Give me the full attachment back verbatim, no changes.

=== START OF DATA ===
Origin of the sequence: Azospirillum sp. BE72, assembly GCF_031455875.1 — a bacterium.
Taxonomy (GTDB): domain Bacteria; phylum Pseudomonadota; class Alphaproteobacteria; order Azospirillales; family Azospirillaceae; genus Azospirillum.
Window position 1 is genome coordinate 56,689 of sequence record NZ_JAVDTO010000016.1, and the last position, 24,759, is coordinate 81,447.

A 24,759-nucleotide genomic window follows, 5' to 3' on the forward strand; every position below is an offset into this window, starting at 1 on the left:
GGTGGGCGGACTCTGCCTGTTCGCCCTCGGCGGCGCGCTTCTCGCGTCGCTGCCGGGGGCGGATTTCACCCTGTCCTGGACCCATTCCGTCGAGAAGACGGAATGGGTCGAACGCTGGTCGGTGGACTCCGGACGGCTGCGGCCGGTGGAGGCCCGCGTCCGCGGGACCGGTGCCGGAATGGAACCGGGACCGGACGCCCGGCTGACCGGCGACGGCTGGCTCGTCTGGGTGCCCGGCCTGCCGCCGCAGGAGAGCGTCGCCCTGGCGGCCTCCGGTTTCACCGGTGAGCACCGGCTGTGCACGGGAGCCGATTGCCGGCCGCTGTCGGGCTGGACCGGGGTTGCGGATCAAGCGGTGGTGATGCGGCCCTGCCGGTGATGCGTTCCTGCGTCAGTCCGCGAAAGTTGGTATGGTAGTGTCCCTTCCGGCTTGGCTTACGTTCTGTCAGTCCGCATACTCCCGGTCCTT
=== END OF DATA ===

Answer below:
Origin of the sequence: Azospirillum sp. BE72, assembly GCF_031455875.1 — a bacterium.
Taxonomy (GTDB): domain Bacteria; phylum Pseudomonadota; class Alphaproteobacteria; order Azospirillales; family Azospirillaceae; genus Azospirillum.
Window position 1 is genome coordinate 56,689 of sequence record NZ_JAVDTO010000016.1, and the last position, 24,759, is coordinate 81,447.

A 24,759-nucleotide genomic window follows, 5' to 3' on the forward strand; every position below is an offset into this window, starting at 1 on the left:
GGTGGGCGGACTCTGCCTGTTCGCCCTCGGCGGCGCGCTTCTCGCGTCGCTGCCGGGGGCGGATTTCACCCTGTCCTGGACCCATTCCGTCGAGAAGACGGAATGGGTCGAACGCTGGTCGGTGGACTCCGGACGGCTGCGGCCGGTGGAGGCCCGCGTCCGCGGGACCGGTGCCGGAATGGAACCGGGACCGGACGCCCGGCTGACCGGCGACGGCTGGCTCGTCTGGGTGCCCGGCCTGCCGCCGCAGGAGAGCGTCGCCCTGGCGGCCTCCGGTTTCACCGGTGAGCACCGGCTGTGCACGGGAGCCGATTGCCGGCCGCTGTCGGGCTGGACCGGGGTTGCGGATCAAGCGGTGGTGATGCGGCCCTGCCGGTGATGCGTTCCTGCGTCAGTCCGCGAAAGTTGGTATGGTAGTGTCCCTTCCGGCTTGGCTTACGTTCTGTCAGTCCGCATACTCCCGGTCCTT